Oryx Petroleum Announces Oil Discovery at Ain Al Safra
Second Discovery in Hawler License Area in the Kurdistan Region of Iraq
Oryx Petroleum Corporation Limited (“Oryx Petroleum” or the “Corporation”) today announces the discovery and testing of crude oil at Ain Al Safra. The Ain Al Safra discovery will be appraised in 2014 as part of the multi-well appraisal and development drilling program in the Hawler license area, where Oryx Petroleum is the operator and has a 65% participating and working interest.
Commenting today, Henry Legarre, Oryx Petroleum’s Chief Operating Officer, stated:
“We are very pleased to make a second oil discovery on the Hawler license area. Based on the results of the recently completed test program at Ain Al Safra, we are proceeding with further analysis and appraisal to determine the size and quality of the discovery as well as its potential commerciality. We look forward to working with our partners to appraise this new discovery.”
Testing Program and Results
The Sakson Hilong 10 rig spudded the exploration well targeting the Ain Al Safra prospect, a broad fault-bounded anticline, in the Hawler license area in early June. The AAS-1 well targeted oil potential primarily in the lower Jurassic and Triassic and secondarily in the Cretaceous. Netherland Sewell & Associates, Inc. estimated as of March 31, 2013 that the Ain Al Safra prospect contained 225 MMbbl of unrisked gross (100%) prospective resources (risked: 44 MMbbl).
The AAS-1 well reached a depth of 3,039 metres in the uppermost Triassic in early September and was originally scheduled to be drilled to a total depth of 3,700 metres. Drilling was suspended and the well secured at the 3,039 metre depth as heavy losses of drilling fluids caused the bottom hole assembly to become stuck. The well was logged down to the lowermost Jurassic and there was evidence of oil shows in the Cretaceous, Jurassic and lower Jurassic of varying quality. As previously reported, the Cretaceous reservoir was deemed wet and not tested. In the lower Jurassic reservoirs, free oil on the shakers and sizable losses of drilling fluids were observed during drilling with significant quantities of oil flowing to surface. As such, three cased hole drill stem tests (“DST”) were conducted in the lower Jurassic zones.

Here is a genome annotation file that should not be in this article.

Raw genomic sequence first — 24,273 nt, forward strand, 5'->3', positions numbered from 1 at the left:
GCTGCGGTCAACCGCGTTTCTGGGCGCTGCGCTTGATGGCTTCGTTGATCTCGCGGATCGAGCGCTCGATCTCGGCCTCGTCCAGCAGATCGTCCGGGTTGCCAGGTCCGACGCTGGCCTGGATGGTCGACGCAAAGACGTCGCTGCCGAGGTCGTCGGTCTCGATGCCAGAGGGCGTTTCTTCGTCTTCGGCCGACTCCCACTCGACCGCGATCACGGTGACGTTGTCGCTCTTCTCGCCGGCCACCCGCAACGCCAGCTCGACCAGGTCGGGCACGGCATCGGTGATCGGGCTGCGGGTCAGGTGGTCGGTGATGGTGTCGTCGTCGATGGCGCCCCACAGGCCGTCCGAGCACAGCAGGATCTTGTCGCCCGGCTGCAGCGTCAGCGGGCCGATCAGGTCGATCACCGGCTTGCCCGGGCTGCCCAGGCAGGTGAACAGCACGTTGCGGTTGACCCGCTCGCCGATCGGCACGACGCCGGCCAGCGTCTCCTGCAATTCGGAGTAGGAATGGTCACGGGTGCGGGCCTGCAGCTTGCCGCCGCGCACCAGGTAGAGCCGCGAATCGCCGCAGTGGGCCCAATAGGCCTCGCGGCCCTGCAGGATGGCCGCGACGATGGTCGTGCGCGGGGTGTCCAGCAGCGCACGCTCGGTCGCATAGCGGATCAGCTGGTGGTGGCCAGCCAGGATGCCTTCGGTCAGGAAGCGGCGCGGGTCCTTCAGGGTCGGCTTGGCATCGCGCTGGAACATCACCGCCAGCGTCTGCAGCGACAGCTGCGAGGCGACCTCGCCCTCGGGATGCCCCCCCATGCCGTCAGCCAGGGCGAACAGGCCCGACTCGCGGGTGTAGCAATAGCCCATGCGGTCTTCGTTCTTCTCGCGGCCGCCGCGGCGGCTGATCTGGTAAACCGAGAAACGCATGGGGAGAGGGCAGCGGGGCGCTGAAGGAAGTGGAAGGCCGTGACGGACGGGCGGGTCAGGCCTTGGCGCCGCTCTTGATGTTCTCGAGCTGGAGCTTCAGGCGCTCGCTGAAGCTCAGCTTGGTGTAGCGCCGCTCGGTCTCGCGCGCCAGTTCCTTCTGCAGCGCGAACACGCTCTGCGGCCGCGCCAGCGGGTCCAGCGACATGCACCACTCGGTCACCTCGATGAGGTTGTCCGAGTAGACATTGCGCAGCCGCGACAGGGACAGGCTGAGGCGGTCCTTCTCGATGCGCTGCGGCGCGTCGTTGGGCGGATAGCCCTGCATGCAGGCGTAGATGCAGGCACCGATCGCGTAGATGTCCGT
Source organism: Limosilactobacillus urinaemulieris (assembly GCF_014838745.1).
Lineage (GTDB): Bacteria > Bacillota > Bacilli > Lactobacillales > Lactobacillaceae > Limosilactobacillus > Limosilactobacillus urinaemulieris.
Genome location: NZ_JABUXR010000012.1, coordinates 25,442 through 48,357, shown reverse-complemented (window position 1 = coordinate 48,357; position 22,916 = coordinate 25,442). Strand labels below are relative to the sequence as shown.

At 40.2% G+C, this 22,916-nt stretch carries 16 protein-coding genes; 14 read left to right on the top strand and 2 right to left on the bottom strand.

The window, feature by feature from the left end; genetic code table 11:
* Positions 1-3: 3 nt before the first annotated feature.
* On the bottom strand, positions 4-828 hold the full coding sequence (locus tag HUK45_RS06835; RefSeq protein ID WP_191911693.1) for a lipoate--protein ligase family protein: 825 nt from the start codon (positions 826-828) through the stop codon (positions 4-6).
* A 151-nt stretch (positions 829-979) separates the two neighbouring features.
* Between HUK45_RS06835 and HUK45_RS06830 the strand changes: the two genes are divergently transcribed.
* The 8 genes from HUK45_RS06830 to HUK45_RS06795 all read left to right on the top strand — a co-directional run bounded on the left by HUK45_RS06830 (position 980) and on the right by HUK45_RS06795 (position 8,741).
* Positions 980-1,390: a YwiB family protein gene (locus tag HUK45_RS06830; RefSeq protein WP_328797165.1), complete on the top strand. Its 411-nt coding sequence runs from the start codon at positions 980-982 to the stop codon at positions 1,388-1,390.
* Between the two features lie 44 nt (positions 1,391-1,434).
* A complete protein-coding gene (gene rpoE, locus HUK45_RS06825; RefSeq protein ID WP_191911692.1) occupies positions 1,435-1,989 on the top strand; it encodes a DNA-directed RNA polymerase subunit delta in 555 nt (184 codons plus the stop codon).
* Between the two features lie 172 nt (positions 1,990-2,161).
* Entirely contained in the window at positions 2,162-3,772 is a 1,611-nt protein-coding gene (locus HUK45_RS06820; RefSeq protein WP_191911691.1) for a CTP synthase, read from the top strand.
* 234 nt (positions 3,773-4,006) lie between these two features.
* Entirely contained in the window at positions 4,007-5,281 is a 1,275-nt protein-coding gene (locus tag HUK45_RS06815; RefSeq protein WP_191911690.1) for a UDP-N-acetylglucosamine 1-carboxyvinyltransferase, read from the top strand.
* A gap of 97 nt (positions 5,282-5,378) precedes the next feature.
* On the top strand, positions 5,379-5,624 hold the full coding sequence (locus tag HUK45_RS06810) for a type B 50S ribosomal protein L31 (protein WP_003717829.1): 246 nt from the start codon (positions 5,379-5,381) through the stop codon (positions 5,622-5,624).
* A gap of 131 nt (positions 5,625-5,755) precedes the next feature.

The results of the AAS-1 testing program are as follows:
– The first and second DSTs tested the Butmah and Adayiah formations, respectively.
While logging results of each formation indicated the presence of fractures, the results of both tests were inconclusive as the tests were unable to connect to a permeable fracture network and flow fluids to surface.
– The third DST tested the base of the Alan formation and the Mus formation together as the Corporation believes fracture systems in the two formations are in communication. Two intervals were perforated in a section totaling 58 metres. The well was successfully flowed using 20/64” and 16/64” choke sizes. The two choke sizes yielded average oil flow rates of 850 bbl/d and 675 bbl/d, respectively, over 8 hour flow periods. During the entire test period oil was flowed through a separator using a variety of choke sizes for a total of 38 hours inclusive of the two 8 hour flow periods using the fixed choke sizes. 36 hours of pressure build-up was also recorded for the test. Well performance during testing appears to have been highly impaired by the rise of heavy mud in the tubing during the flow periods as an analysis of pressure gauge records indicates the well was still cleaning up at the end of the well test. The heavy mud was used to control the well during drilling.
Field tests designed to measure the crude gravity produced conflicting results with some samples indicating heavier (18° API) gravity oil and some samples indicating
lighter (29° API). Fluid samples have been sent to a laboratory for further analysis.
Some natural gas was encountered with the gas oil ratio of approximately 160 scf/bbl. Hydrogen sulfide was also encountered and measured at 20% in the gas
The data gathered from the well and field tests should be considered preliminary until such time as a pressure transient analysis or well-test interpretation has been carried out. Test results are not necessarily indicative of long-term performance or of ultimate recovery .
Oryx Petroleum is conducting further analysis of the AAS-1 well and intends to drill an appraisal well at Ain Al Safra in 2014. In addition to appraising the discovery in the Alan and Mus formations, appraisal drilling is expected to include the Triassic Kurra Chine formation,
which was not possible with the AAS-1 well. Oryx Petroleum also intends to re-test the Butmah and Adayiah formations where logging information acquired during drilling indicates the presence of fractures.
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